Get to Know Rappahannock County
Rappahannock County's early settlers were small farmers, primarily of English descent, but also Scotch, Irish and German. Rappahannock was designated a distinct county in 1833 and took its name from the river that has its source in nearby mountain springs.
In July 1749, a 17-year old George Washington noted in his journal, "in the Blue Ridge Mountains . . . I laid off a town." The young surveyor, assisted by two chainmen, laid out the Town of Washington in the same five-block by two-block grid that exists today. The town officially was established by the Virginia Assembly in 1796. Though there are now 28 Washingtons in the United States, this is "The First Washington of them All." Today Washington serves as the county seat and is home to the famous The Inn at Little Washington, as well as country inns, shops and galleries.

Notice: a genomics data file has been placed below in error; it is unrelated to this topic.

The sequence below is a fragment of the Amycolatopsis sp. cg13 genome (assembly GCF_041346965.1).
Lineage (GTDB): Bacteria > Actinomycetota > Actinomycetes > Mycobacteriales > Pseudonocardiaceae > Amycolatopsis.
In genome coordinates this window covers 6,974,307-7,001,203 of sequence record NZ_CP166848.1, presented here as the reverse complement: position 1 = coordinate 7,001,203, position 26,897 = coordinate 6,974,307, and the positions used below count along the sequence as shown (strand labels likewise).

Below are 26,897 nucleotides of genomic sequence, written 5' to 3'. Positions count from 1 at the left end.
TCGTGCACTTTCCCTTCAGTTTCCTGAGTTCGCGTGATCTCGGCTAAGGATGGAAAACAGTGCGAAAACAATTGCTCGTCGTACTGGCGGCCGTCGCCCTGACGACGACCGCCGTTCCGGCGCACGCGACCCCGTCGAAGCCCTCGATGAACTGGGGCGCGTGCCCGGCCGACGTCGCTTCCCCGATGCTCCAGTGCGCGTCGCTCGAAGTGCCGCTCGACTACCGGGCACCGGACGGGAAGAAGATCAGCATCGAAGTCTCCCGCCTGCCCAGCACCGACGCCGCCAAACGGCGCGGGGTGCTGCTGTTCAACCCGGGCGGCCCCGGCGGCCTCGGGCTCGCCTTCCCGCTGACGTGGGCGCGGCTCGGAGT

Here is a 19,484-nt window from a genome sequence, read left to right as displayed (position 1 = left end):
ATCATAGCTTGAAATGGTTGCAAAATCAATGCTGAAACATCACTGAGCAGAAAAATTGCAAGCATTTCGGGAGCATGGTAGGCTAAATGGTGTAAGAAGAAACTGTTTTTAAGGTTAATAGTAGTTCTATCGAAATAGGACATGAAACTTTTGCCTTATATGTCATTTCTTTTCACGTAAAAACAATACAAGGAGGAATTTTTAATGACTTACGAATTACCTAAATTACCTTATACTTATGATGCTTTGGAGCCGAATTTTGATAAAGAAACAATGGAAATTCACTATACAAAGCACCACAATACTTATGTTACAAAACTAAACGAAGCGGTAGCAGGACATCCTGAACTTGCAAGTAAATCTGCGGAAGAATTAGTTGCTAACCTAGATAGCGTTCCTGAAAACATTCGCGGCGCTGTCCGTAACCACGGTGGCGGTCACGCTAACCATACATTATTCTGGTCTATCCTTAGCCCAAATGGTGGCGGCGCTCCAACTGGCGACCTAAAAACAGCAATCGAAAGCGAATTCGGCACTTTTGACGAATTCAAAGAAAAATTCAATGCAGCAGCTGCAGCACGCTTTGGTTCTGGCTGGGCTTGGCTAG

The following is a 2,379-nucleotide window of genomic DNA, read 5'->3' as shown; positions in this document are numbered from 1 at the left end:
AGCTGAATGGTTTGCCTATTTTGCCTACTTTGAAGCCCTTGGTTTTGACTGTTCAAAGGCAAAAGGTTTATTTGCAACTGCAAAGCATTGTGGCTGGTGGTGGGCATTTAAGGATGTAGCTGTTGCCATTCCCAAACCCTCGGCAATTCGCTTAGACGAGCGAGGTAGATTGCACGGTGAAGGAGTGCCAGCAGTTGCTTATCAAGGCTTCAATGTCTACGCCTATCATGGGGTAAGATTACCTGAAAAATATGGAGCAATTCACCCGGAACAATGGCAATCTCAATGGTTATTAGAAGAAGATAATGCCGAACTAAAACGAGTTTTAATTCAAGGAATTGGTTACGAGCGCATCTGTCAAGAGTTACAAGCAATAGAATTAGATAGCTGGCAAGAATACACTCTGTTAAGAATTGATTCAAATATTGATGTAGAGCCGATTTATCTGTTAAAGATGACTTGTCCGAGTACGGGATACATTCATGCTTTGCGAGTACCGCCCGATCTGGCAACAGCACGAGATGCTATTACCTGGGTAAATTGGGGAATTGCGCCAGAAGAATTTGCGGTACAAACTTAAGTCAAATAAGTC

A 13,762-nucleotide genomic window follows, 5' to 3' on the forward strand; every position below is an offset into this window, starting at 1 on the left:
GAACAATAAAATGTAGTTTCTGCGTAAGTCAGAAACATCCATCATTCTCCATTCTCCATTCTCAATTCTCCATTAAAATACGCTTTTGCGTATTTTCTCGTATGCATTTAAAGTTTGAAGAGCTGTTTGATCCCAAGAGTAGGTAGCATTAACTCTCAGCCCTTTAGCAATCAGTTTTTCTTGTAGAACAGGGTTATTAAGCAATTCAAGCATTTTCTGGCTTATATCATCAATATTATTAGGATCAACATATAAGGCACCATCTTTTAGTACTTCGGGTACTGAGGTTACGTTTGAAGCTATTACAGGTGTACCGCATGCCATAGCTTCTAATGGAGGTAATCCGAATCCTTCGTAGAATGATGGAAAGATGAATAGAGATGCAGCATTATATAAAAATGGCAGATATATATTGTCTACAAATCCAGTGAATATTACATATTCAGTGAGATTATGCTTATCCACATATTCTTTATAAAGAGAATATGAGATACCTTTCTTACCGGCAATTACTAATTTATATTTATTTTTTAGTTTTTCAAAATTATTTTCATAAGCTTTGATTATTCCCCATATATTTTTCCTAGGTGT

Historic villages include Woodville (1803), which thrived until the 1920s when a tornado destroyed much of the town. Today, it is a beautiful but smaller version of its original self. Amissville (1810) and Sperryville (1820) lie near the eastern and western boundaries of the county. They were originally important waypoints on the series of turnpikes that ran across the Blue Ridge and eastward to the port at Alexandria.
Flint Hill (1820s), lies astride the historic Richmond Road, once a major thoroughfare from the mountains to the state capital. On the same road at the northern edge of the county is Chester Gap. This mountain passageway offers panoramic vistas of the Piedmont on one side and the Shenandoah Valley on the other.
Today, scenic Rappahannock County retains its rustic charm, hosting wineries, orchards, farms and charming villages.
County Historical Marker Guide
Towns & Villages
Civil War in Rappahannock County
African American Heritage
Our Sustainable Way of Life